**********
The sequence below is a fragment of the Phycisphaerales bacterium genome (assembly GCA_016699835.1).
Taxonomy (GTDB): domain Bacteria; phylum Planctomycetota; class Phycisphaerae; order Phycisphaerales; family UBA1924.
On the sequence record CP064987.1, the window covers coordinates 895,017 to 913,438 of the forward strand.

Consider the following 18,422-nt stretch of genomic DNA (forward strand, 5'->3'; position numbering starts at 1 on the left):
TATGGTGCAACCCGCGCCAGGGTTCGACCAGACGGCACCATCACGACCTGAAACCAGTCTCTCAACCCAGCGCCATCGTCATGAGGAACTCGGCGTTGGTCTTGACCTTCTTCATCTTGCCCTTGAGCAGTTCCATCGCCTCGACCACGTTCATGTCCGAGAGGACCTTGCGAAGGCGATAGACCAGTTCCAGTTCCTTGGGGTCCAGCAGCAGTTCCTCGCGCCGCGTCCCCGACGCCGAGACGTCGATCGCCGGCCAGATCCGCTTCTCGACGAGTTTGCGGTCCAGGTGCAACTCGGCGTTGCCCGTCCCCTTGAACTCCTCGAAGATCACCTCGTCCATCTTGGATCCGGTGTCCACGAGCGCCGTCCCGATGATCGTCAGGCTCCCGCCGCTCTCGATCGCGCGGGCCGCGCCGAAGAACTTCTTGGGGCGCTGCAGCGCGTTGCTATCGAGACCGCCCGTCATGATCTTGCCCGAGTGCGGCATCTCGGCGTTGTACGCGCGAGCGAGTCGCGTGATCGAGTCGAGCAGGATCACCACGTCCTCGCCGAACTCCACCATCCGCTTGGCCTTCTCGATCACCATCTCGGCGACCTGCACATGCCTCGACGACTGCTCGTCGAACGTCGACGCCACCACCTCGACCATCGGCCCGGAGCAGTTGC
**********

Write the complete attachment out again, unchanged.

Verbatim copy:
The sequence below is a fragment of the Phycisphaerales bacterium genome (assembly GCA_016699835.1).
Taxonomy (GTDB): domain Bacteria; phylum Planctomycetota; class Phycisphaerae; order Phycisphaerales; family UBA1924.
On the sequence record CP064987.1, the window covers coordinates 895,017 to 913,438 of the forward strand.

Consider the following 18,422-nt stretch of genomic DNA (forward strand, 5'->3'; position numbering starts at 1 on the left):
TATGGTGCAACCCGCGCCAGGGTTCGACCAGACGGCACCATCACGACCTGAAACCAGTCTCTCAACCCAGCGCCATCGTCATGAGGAACTCGGCGTTGGTCTTGACCTTCTTCATCTTGCCCTTGAGCAGTTCCATCGCCTCGACCACGTTCATGTCCGAGAGGACCTTGCGAAGGCGATAGACCAGTTCCAGTTCCTTGGGGTCCAGCAGCAGTTCCTCGCGCCGCGTCCCCGACGCCGAGACGTCGATCGCCGGCCAGATCCGCTTCTCGACGAGTTTGCGGTCCAGGTGCAACTCGGCGTTGCCCGTCCCCTTGAACTCCTCGAAGATCACCTCGTCCATCTTGGATCCGGTGTCCACGAGCGCCGTCCCGATGATCGTCAGGCTCCCGCCGCTCTCGATCGCGCGGGCCGCGCCGAAGAACTTCTTGGGGCGCTGCAGCGCGTTGCTATCGAGACCGCCCGTCATGATCTTGCCCGAGTGCGGCATCTCGGCGTTGTACGCGCGAGCGAGTCGCGTGATCGAGTCGAGCAGGATCACCACGTCCTCGCCGAACTCCACCATCCGCTTGGCCTTCTCGATCACCATCTCGGCGACCTGCACATGCCTCGACGACTGCTCGTCGAACGTCGACGCCACCACCTCGACCATCGGCCCGGAGCAGTTGC